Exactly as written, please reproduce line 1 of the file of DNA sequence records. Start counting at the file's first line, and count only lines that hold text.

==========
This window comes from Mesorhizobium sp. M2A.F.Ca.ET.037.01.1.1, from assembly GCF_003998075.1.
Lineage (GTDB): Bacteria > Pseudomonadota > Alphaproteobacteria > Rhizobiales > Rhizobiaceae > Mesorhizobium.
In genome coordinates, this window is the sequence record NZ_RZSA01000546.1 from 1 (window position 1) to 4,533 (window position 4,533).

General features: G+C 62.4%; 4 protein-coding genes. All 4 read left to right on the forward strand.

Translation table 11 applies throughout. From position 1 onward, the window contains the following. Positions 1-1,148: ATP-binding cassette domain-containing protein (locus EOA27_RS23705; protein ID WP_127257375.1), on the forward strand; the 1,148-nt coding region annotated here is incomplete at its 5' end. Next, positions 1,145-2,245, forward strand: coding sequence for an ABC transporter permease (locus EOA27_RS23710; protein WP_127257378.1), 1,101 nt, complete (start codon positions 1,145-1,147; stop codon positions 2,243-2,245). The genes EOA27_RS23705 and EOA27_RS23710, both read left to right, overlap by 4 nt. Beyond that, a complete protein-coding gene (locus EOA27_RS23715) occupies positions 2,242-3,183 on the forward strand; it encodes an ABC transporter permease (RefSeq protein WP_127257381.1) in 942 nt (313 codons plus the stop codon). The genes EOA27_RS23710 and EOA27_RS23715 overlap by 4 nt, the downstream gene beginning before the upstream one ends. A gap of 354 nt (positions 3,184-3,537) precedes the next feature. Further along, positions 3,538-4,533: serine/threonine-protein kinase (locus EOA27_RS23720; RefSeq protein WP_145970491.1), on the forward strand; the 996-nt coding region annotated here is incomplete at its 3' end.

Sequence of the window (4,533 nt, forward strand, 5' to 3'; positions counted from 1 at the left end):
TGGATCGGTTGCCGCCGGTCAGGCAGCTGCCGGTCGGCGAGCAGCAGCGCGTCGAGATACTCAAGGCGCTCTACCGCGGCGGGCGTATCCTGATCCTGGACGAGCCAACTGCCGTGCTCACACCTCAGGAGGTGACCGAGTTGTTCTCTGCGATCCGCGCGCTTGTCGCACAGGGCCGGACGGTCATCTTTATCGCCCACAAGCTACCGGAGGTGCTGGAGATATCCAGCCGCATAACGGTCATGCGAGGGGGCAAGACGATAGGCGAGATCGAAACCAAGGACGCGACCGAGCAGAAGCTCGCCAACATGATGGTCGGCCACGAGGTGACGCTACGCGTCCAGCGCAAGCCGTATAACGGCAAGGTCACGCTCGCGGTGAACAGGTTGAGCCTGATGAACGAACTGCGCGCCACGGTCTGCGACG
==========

This window comes from Mesorhizobium sp. M2A.F.Ca.ET.037.01.1.1, from assembly GCF_003998075.1.